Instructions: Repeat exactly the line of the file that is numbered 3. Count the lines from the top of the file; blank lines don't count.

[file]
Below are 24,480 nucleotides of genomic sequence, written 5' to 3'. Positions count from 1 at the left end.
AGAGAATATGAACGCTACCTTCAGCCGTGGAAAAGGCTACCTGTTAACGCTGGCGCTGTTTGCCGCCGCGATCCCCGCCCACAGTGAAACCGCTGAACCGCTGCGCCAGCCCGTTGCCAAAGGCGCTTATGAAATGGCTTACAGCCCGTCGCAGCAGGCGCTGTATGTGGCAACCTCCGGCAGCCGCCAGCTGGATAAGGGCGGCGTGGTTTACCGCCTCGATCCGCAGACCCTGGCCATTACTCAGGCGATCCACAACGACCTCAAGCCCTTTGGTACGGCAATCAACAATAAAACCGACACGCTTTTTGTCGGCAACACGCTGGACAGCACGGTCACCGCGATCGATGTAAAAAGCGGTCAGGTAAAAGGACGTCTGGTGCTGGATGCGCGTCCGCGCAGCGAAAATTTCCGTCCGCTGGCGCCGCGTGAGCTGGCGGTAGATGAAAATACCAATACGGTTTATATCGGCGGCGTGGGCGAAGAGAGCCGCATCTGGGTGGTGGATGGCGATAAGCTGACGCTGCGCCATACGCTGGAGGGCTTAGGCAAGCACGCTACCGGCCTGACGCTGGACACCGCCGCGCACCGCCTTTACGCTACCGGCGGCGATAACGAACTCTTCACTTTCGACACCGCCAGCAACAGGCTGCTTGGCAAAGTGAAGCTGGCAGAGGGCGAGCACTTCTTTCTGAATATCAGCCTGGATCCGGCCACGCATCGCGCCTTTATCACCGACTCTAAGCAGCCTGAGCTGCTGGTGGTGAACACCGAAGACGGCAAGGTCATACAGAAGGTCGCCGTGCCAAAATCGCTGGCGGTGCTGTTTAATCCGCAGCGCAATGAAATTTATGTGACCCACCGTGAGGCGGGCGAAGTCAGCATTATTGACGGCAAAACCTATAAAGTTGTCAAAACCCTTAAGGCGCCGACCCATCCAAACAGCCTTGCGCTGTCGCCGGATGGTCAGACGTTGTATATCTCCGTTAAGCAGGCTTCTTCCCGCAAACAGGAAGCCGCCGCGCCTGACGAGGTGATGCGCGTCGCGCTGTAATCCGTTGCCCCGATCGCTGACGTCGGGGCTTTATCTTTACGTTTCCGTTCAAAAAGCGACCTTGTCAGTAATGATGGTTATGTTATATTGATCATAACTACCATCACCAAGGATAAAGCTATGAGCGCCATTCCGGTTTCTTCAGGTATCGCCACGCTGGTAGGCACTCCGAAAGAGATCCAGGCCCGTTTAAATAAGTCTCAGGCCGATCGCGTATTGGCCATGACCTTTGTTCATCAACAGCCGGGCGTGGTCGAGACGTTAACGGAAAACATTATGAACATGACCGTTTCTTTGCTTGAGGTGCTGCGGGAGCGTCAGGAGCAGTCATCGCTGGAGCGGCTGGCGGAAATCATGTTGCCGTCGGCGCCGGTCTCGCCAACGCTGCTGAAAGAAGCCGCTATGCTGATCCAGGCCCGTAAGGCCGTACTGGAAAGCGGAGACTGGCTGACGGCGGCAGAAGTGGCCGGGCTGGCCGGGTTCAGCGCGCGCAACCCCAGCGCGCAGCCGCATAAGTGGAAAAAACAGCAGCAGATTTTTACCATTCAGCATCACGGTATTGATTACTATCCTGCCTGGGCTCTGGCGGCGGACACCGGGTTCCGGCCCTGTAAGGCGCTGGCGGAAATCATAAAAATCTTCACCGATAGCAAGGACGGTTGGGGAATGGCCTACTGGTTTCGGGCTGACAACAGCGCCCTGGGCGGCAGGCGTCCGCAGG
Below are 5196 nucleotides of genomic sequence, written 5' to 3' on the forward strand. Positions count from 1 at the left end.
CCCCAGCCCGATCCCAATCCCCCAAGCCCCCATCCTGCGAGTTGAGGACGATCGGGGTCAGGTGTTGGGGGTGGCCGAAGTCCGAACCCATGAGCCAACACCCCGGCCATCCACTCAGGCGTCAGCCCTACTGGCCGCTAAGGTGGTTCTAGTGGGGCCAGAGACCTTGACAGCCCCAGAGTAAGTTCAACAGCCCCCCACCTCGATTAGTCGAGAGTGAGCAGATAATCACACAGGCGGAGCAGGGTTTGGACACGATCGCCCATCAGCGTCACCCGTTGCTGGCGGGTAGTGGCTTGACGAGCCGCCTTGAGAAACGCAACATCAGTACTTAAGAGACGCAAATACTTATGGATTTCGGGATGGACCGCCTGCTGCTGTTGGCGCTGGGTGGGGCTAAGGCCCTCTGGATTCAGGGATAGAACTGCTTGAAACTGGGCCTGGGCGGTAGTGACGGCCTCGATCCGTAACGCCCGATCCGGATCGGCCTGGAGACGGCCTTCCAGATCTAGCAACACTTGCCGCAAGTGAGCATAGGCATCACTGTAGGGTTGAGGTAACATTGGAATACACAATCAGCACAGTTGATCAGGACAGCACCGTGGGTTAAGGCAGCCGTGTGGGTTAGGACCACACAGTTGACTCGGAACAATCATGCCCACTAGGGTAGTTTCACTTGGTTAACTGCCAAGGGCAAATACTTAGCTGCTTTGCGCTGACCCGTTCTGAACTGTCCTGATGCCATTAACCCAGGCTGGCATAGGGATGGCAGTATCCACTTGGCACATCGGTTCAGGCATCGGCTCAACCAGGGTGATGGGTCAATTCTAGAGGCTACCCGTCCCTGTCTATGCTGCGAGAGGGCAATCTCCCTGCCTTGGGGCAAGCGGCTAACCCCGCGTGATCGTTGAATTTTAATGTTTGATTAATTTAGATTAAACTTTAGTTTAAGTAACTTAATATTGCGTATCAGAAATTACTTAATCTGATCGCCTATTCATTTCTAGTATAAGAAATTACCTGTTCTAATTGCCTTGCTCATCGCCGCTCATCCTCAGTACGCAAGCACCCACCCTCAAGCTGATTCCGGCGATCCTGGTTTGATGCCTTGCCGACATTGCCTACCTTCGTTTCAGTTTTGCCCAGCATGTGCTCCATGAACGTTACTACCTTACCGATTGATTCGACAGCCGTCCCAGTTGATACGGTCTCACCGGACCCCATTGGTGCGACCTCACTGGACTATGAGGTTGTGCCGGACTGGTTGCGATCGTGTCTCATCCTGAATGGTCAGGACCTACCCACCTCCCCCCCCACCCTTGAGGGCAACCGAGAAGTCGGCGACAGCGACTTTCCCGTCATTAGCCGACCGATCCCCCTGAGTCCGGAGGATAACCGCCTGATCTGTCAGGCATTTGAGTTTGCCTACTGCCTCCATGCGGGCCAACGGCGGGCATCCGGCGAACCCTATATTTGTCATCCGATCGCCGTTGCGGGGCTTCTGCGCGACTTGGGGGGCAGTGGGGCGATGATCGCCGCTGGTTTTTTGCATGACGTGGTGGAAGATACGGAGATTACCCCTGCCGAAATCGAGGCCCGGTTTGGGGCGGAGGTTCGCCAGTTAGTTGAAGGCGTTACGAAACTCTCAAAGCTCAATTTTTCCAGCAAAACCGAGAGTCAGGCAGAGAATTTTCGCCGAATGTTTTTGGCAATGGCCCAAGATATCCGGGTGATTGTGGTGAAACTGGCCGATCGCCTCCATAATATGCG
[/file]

Below are 5196 nucleotides of genomic sequence, written 5' to 3' on the forward strand. Positions count from 1 at the left end.